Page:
The Fine Art of Meditation?
I’m relatively new to meditation, or to what I would class as actual meditation rather than just sitting listening to my thoughts and wondering if I should just go and do something else.
Having tried, but not really benefitted from meditation for many years, I recently kind of fell into a regular practice by accident whilst sitting in comfortable contemplation at the end of my personal Yoga practices. This feeling of calm, kindness and of letting go of my thoughts at the end of the practice started to become a bigger part of my daily practice, until at some point, some days, this would become the actual focus and it slowly dawned on me that I was possibly actually practicing meditation.
Instead of trying to sit in stillness and silence with a brain racing to get on with something else, I found myself simply sitting in a state of acceptance, feeling stillness and silence in and around me, a feeling of contentment washing over me as the brain chatter slowed and faded away and some times disappeared.
Everyone has heard of meditation, it’s been around since before records began, you can buy (if that way inclined) statues of meditating happy buddah’s and Hindu goddesses for your garden, and come on, who wouldn’t want to experience a ‘Zen mind’ or be as joyful looking as the Dali Lama for a few hours each day?
Meditation is immediately associated with calm, with stillness, wellness and with peace. The theory goes that if we all meditated for a period of time each day, we’d all be calmer, more understanding, more appreciative, connected and the World would be a better and brighter place.
Sounds a bit cultish maybe, but, come on, looking at the state of things right now, its got to be worth a try?
With over 80 billion neurons in the brain all firing electric responses at over 200mph to every sensation, thought, impulse and action we experience is it any wonder that we might feel overwhelmed every now and then and look for a moment of calm.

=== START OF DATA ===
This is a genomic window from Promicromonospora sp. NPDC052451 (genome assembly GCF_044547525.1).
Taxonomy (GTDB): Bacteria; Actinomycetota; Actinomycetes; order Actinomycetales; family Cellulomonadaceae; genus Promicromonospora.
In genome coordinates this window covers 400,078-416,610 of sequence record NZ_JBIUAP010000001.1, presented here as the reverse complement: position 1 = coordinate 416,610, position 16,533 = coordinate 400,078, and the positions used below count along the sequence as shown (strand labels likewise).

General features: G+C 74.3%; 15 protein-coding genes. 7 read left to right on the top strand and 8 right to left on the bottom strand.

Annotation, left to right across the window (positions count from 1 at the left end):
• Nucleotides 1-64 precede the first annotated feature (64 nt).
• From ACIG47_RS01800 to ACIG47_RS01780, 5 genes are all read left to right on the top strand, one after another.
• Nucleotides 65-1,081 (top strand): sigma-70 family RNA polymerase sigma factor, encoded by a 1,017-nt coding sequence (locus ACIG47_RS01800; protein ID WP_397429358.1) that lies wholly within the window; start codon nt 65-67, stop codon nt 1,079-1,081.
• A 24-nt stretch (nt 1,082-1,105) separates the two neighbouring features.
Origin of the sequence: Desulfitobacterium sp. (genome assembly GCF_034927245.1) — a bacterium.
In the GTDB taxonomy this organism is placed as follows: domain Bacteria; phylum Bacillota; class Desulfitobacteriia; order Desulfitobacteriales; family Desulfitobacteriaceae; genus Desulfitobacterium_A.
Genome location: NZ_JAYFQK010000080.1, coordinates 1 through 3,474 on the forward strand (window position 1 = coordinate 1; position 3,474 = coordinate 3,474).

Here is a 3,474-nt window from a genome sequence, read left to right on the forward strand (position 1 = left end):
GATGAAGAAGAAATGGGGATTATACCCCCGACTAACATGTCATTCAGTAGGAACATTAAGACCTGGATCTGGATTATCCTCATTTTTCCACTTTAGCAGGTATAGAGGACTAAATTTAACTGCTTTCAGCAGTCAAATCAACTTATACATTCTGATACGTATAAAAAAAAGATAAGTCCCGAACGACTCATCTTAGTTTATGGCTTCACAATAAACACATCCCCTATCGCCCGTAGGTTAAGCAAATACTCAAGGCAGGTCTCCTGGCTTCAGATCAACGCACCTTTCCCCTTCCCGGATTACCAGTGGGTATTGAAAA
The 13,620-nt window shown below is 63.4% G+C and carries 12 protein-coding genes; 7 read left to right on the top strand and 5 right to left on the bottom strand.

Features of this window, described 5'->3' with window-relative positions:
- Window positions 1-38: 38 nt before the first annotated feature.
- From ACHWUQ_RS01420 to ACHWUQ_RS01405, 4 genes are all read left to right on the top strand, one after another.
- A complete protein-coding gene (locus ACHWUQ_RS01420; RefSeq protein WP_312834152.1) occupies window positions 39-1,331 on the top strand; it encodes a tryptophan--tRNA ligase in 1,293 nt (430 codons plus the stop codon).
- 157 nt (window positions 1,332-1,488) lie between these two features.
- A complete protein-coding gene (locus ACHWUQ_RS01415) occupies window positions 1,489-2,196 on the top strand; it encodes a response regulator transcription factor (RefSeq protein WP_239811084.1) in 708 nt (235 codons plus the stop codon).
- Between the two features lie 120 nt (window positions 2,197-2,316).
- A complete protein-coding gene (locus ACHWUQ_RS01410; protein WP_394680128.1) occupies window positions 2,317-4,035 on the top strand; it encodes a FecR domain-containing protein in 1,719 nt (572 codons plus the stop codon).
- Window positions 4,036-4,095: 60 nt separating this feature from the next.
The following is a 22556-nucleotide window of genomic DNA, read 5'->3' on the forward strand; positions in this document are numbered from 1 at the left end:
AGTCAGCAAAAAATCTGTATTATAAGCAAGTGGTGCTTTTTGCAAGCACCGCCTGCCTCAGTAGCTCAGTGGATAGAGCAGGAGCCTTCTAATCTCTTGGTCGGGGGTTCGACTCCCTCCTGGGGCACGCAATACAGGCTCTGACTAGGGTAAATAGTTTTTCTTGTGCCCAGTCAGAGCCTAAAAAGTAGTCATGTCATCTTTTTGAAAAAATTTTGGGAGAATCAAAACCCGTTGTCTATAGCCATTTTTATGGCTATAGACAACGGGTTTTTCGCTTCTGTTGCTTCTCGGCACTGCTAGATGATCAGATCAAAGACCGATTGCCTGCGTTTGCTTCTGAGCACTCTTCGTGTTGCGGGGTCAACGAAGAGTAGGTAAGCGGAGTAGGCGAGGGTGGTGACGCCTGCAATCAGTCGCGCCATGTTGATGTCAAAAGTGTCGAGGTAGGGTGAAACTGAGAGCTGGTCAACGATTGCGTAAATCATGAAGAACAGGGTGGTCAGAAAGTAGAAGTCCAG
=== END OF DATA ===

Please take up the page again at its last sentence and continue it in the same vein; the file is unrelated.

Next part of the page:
It is also said that 80% of our thoughts are actually pretty much just noise to us, repetitive, ponderings with little relevance or positive impact to our lives.
With all of this going on, doesn’t it sound like a good thing to be able to switch all of this off for a moment?
Is it also any wonder that when we do try to sit in silence, focus on the breath and chillout, all we can hear are our thoughts, now even busier and louder than ever, our neurons searching for stimulation and asking us what the f*k is going on, why we aren’t doing anything?
There’s this glorious idea that if we sit quietly in the lotus (meditation) position and just breathe slowly, we’ll be able to calm our thoughts and find this glorious quiet space inside ourselves. Sounds amazing right, but there’s a reason why so called ‘meditation masters’ practice meditation a ‘lot’ and do it early in the morning before anyone else is up. It is also interesting to learn that even those that ‘meditate’ often, still have to deal with brain chatter almost every session.
Here’s a look at my usual practice, as you can see I’m no ‘zen master’ but the process has started and even these sessions are teaching us the way…
Sit in the lotus style position associated with meditation (or similar) in a quiet comfortable space. Place hands over knees, lengthen upwards through the spine… tick, all good so far!